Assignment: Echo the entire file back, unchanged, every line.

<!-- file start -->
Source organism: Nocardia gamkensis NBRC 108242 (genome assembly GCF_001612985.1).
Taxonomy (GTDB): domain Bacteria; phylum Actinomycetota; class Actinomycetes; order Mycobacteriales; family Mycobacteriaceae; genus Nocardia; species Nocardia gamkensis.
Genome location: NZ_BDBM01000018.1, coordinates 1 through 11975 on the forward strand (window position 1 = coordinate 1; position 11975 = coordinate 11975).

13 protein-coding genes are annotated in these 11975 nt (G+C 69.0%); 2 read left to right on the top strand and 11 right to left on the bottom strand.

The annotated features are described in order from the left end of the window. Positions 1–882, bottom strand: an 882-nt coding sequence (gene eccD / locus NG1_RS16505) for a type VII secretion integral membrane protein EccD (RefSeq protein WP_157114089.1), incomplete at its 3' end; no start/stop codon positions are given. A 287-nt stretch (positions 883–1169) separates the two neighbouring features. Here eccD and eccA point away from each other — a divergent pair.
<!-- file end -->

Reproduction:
Source organism: Nocardia gamkensis NBRC 108242 (genome assembly GCF_001612985.1).
Taxonomy (GTDB): domain Bacteria; phylum Actinomycetota; class Actinomycetes; order Mycobacteriales; family Mycobacteriaceae; genus Nocardia; species Nocardia gamkensis.
Genome location: NZ_BDBM01000018.1, coordinates 1 through 11975 on the forward strand (window position 1 = coordinate 1; position 11975 = coordinate 11975).

13 protein-coding genes are annotated in these 11975 nt (G+C 69.0%); 2 read left to right on the top strand and 11 right to left on the bottom strand.

The annotated features are described in order from the left end of the window. Positions 1–882, bottom strand: an 882-nt coding sequence (gene eccD / locus NG1_RS16505) for a type VII secretion integral membrane protein EccD (RefSeq protein WP_157114089.1), incomplete at its 3' end; no start/stop codon positions are given. A 287-nt stretch (positions 883–1169) separates the two neighbouring features. Here eccD and eccA point away from each other — a divergent pair.